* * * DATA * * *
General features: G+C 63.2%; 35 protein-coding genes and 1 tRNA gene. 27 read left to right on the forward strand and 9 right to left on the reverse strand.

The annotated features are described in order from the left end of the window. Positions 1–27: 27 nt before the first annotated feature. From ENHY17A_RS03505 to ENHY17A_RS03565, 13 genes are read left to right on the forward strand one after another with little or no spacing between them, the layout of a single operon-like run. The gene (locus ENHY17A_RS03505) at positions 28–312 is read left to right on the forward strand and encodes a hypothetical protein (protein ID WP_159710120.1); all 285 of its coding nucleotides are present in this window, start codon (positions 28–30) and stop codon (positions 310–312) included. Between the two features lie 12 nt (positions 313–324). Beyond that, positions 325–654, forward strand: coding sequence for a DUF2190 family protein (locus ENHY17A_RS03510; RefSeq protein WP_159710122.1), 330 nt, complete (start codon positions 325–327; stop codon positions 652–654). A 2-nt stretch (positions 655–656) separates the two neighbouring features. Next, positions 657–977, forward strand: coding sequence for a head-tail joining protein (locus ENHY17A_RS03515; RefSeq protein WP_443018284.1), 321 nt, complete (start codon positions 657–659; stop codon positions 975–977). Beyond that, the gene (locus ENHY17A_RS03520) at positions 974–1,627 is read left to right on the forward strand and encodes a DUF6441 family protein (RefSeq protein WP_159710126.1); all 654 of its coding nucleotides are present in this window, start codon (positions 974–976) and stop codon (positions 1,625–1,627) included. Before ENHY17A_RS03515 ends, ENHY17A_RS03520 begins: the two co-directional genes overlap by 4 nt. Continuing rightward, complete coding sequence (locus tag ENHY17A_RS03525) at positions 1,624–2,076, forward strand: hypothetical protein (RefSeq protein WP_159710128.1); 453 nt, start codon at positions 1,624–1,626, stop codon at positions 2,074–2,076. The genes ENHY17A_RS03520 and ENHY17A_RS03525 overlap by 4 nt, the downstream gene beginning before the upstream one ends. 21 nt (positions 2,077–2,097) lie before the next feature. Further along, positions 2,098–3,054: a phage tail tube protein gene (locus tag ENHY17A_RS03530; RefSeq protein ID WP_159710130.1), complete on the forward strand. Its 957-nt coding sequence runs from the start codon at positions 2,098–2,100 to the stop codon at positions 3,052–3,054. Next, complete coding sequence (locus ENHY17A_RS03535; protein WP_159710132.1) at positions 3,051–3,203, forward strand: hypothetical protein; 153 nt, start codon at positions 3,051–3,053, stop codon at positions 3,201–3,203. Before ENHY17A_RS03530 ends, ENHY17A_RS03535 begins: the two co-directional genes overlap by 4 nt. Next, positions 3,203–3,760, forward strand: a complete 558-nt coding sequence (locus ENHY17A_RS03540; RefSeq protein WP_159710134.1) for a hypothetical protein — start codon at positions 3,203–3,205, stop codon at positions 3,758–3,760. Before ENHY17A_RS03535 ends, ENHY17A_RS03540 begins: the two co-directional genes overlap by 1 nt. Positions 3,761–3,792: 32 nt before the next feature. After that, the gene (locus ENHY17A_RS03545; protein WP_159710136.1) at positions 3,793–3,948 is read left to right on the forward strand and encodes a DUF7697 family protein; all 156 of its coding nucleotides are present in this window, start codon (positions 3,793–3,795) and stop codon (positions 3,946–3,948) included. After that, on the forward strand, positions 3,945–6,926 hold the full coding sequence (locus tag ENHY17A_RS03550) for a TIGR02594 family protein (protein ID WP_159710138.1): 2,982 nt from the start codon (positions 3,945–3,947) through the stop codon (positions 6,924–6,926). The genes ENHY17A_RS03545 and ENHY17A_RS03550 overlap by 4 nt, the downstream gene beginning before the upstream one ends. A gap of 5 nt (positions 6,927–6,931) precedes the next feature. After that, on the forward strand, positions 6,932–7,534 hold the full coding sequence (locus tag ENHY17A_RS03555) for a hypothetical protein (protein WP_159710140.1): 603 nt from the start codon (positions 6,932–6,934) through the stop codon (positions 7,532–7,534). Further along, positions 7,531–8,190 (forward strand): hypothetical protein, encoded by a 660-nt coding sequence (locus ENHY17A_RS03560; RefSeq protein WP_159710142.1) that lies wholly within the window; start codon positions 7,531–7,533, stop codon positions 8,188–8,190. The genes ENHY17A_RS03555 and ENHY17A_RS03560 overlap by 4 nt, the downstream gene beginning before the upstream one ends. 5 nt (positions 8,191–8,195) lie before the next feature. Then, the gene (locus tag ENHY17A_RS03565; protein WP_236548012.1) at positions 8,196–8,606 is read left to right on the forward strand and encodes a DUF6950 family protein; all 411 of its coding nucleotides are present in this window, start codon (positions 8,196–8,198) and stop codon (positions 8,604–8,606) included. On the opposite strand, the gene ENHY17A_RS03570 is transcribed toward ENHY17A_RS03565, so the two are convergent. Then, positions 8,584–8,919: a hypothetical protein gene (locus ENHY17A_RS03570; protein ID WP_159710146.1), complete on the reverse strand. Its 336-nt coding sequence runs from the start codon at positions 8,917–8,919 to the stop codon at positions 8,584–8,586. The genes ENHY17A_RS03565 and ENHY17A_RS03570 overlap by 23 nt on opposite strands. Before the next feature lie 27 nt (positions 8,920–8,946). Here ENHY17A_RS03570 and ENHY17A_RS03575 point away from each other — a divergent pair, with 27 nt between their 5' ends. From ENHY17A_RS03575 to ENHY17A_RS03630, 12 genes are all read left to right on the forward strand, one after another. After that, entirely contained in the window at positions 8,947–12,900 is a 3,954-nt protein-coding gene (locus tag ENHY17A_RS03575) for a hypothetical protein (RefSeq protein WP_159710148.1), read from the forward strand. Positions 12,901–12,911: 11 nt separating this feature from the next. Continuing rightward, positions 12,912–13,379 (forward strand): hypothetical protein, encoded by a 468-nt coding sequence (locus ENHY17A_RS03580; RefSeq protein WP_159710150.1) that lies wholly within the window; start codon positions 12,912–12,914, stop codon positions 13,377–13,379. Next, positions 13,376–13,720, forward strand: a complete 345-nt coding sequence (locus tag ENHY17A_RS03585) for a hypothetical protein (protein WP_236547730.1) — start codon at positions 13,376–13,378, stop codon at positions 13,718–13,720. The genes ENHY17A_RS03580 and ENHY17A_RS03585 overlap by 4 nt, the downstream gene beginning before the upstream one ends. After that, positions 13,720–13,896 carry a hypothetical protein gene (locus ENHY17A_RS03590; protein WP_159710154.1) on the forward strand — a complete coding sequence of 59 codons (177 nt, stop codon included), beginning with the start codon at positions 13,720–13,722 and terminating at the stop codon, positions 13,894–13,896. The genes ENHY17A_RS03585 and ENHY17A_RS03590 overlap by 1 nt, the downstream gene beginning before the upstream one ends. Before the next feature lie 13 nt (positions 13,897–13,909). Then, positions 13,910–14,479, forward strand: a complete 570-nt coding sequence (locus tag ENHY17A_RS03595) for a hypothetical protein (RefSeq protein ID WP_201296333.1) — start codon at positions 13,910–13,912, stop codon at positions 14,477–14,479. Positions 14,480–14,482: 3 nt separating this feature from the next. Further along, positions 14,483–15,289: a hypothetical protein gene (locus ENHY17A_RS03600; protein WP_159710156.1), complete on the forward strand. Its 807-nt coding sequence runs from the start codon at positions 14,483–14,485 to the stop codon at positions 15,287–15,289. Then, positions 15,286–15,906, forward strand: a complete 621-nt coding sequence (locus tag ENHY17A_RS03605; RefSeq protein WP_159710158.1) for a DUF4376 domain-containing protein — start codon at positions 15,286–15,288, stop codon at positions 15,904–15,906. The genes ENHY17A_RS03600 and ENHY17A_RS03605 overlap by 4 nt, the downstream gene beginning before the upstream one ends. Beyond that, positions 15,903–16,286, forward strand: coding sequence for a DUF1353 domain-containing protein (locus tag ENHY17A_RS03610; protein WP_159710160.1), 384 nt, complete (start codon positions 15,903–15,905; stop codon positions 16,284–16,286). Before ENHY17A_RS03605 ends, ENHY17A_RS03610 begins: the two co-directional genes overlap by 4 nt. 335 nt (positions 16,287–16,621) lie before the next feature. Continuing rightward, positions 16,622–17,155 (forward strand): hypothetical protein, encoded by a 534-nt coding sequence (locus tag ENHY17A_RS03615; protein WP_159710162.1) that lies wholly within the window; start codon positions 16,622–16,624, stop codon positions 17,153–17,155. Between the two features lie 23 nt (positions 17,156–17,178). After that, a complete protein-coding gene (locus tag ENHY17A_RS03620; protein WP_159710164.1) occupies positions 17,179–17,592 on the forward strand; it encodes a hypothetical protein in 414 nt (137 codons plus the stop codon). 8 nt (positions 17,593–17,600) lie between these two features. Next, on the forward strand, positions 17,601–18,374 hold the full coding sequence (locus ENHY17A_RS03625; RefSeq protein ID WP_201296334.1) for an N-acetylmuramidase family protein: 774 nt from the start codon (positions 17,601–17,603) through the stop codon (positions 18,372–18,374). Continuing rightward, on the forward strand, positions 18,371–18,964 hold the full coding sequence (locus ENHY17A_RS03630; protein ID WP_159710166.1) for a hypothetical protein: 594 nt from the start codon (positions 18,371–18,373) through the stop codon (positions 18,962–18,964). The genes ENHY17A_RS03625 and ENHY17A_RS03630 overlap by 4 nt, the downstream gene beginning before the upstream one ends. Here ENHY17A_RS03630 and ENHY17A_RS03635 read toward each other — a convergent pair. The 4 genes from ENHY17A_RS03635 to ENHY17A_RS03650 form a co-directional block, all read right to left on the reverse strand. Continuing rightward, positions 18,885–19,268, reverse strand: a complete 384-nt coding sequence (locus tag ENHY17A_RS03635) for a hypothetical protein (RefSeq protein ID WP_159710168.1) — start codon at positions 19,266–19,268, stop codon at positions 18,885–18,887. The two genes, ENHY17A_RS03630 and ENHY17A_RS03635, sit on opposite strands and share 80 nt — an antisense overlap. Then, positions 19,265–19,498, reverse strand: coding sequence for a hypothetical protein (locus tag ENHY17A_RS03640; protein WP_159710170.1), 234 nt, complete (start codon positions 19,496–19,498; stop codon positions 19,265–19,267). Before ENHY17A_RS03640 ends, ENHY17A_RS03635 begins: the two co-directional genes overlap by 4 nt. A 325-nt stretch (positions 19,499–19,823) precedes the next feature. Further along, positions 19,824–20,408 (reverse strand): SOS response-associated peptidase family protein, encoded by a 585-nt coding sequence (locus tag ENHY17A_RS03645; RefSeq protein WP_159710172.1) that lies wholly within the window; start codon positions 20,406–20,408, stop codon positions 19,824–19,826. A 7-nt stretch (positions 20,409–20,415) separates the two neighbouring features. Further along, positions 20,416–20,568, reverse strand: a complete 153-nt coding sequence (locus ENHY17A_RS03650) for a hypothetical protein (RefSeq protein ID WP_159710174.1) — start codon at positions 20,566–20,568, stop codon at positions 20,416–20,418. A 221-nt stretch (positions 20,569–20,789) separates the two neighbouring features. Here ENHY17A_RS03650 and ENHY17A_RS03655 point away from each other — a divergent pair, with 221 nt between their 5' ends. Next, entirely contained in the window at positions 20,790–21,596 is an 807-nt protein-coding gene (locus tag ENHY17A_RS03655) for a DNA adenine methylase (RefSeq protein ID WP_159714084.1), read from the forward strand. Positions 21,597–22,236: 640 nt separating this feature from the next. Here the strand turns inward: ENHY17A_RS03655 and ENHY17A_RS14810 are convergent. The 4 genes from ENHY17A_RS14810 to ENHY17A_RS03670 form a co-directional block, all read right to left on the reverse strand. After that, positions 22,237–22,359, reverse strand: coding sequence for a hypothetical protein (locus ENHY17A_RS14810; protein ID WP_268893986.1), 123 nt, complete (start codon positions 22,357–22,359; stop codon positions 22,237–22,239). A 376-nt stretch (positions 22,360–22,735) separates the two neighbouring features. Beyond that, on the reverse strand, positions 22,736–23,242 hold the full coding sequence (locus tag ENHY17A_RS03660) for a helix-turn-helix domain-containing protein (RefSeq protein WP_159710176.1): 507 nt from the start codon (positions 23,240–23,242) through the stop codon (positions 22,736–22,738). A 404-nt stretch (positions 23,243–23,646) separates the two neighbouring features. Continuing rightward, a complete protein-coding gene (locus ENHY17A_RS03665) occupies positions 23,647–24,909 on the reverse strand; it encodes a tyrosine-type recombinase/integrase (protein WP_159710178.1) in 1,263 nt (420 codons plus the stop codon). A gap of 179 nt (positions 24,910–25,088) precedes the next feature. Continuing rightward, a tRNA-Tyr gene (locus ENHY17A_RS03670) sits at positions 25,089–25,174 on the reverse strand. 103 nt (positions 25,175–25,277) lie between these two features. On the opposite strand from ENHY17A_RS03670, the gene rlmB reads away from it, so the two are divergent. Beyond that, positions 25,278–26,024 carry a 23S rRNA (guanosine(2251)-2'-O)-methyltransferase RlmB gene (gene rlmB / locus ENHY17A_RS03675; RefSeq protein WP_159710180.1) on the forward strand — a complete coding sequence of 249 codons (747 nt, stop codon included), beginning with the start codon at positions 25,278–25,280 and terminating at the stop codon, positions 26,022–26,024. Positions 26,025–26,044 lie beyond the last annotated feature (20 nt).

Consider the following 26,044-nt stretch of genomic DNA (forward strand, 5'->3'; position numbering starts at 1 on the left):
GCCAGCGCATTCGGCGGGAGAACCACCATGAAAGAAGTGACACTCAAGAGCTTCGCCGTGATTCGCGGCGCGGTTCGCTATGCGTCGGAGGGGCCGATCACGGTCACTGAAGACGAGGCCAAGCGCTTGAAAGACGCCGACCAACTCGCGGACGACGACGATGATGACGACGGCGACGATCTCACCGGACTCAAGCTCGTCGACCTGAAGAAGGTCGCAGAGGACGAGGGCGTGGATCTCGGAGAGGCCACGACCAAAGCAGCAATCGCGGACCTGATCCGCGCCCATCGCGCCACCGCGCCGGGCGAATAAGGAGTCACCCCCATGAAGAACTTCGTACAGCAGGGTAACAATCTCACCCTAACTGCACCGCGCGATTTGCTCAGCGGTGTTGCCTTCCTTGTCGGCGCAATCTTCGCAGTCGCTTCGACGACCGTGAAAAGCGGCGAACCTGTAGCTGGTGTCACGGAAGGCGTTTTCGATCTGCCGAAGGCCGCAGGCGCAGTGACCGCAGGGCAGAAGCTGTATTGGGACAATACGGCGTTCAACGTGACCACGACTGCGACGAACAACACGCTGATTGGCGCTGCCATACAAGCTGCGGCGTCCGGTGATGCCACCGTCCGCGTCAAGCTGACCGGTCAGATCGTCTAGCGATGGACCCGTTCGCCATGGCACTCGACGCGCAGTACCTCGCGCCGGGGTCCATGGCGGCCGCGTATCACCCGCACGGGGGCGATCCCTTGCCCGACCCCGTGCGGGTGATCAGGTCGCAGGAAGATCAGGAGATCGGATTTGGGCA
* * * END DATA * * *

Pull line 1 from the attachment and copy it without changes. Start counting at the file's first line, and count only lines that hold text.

General features: G+C 63.2%; 35 protein-coding genes and 1 tRNA gene. 27 read left to right on the forward strand and 9 right to left on the reverse strand.